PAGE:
Interview with Bob Galliers


Interview with Bob Galliers, Provost at Bentley University, Waltham, MA – USA.

Appointed to his current post in 2002, Bob Galliers came to Bentley from the London School of Economics, where he was Professor of Information Systems and Research Director in the Department of Information Systems. Before joining LSE, he served as Lucas Professor of Business Management Systems and Dean of Warwick Business School, and earlier as Foundation Professor and Head of the School of Information Systems at Curtin University in Australia.

Marco: This is my interview with Professor Galliers. He’s going to talk about IS in the world, his experience as a professor, and some suggestions for PHD students. Thank you Professor Galliers for being here with us.

Galliers: My pleasure. Would you like me to say something generally, or have you got a specific question you’d like to ask?

Marco: I think something generally is really interesting.

Galliers: Okay. So perhaps I could start with the field of information systems on how it has grown and developed over the years. If you think, as an academic subject, it probably had its genesis in the 1960s, so we’re almost 50 years as a subject area. And, of course, it had its genesis out of computer science and some of the other cognate fields, such as organization science, operations management, operation research and others.

But it has really developed, I think, into something much more than simply the development of computer-based information systems, which is all you ever heard about in those early days – IS development methodologies. And now we’re covering such territory as organizational, strategic impacts of information technology, which may change the very nature of the business. We are talking about societal issues such as the digital divide, and some of the ethical considerations associated with the use, application and impact of information technology on societies. We’re talking about security and privacy of information and so forth.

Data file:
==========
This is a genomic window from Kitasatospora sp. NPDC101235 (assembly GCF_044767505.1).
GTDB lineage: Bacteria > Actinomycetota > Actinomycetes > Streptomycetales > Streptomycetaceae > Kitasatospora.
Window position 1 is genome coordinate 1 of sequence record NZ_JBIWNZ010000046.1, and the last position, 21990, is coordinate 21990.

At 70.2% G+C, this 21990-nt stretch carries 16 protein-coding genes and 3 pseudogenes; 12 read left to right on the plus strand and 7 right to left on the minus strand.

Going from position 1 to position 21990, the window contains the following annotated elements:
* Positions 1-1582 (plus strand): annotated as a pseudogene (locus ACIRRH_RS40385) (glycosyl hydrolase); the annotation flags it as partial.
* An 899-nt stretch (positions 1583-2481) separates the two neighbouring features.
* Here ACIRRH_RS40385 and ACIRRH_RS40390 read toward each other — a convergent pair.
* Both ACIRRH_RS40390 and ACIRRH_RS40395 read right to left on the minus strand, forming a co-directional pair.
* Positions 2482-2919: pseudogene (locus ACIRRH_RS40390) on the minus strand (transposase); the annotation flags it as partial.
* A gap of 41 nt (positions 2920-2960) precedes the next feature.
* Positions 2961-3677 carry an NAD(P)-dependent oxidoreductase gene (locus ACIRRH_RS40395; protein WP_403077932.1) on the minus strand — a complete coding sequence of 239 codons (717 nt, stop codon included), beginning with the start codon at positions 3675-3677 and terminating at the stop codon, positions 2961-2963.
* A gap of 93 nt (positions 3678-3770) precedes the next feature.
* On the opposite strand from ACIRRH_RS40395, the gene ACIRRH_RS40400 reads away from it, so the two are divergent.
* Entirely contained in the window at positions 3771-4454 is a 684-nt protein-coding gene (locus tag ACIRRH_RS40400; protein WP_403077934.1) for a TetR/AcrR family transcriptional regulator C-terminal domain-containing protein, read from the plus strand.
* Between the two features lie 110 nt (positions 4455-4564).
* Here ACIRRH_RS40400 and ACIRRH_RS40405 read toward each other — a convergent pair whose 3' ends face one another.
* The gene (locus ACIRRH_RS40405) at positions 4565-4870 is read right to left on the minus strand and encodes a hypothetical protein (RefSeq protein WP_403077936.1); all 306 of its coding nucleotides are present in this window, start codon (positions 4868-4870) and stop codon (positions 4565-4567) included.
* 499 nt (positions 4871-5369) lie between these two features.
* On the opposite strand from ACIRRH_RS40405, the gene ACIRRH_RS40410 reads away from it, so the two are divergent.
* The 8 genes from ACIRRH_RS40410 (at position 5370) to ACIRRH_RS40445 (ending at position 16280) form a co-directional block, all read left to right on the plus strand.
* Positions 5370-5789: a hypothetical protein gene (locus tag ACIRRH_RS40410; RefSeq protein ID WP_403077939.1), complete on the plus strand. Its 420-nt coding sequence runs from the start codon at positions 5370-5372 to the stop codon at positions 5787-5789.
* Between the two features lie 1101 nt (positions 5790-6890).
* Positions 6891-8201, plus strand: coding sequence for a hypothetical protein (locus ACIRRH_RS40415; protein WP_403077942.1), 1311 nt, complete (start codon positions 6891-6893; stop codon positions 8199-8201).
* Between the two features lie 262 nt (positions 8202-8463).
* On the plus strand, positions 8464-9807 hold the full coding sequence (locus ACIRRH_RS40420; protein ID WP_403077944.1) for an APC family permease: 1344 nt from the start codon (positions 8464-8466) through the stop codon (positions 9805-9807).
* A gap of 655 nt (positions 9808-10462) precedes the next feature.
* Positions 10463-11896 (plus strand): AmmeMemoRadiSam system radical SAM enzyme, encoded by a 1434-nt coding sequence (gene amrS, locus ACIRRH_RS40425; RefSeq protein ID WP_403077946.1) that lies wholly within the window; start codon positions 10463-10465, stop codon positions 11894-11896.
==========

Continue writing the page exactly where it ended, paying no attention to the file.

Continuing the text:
So it’s a hugely different field to what it started out to be and that’s what’s exciting about it because it has many aspects, which impact on other disciplines. And then that leads me into the whole area of what I call transdisciplinarity, because it seems to me, in order to be able to understand those phenomena in any depth, one has to apply tools that are not just from the field of information systems, but from those other fields as well. 

And then what’s even more exciting is that information systems itself as a field of study can inform other so called disciplines like organization science; even sociology, psychology. So our materials should have an impact on those other fields of study as well. So that’s what I’d like to start, in a sense, the emerging nature of the field itself. What else can I say? Something about my own interests? Something about my life as a provost and academic?

Marco: Yes.

Galliers: So my own interests really stemmed from an interest in the strategic impact of technology on organizations. And when I did my PHD, there had been some preliminary work done in the United States, and to a lesser extent in the UK about approaches to information systems planning. But at the time, I was based in Australia and there had been nothing done at that stage in Australia about what it was that organizations are doing to plan for their information systems. And there had been limited empirical work done in the United Kingdom.

As I did my PHD at the LSE, I thought why don’t I do a comparative study on what’s going on in Australia and the United Kingdom using my location as a means to get some empirical data, which was missing. I could relate it then to earlier work that had been done in the U.S. that could hopefully add value to that earlier work. So I conducted some survey research of IT directors and senior executives to identify what approaches they were using and what impacts those approaches were having and how successful they were. I think that enabled me to develop an understanding of the process of information systems strategizing.

And rather like people in the strategy field generally, I see the strategizing process as being at least as important, if not more important than the outcome of the process. So people like Henry Mintzberg, who talk about the emergent nature of strategy, is something similar to my understanding of the strategizing process and information systems. You and your colleagues in Italy have an interest in the work of people like Michael Tushman and others on both the exploitation of the technology and how we can explore with the technology, so the potential ambidextrousness of that process is what’s interesting to me.

And it’s much more than simply a mechanistic application of some methodology or other. That learning process that organizations go through I think is fascinating. If I then go into how on earth can I do this work while at the same time being a provost of the largest business school in New England? That’s an interesting question. First of all, I should say why I do it, before I answer how I do it.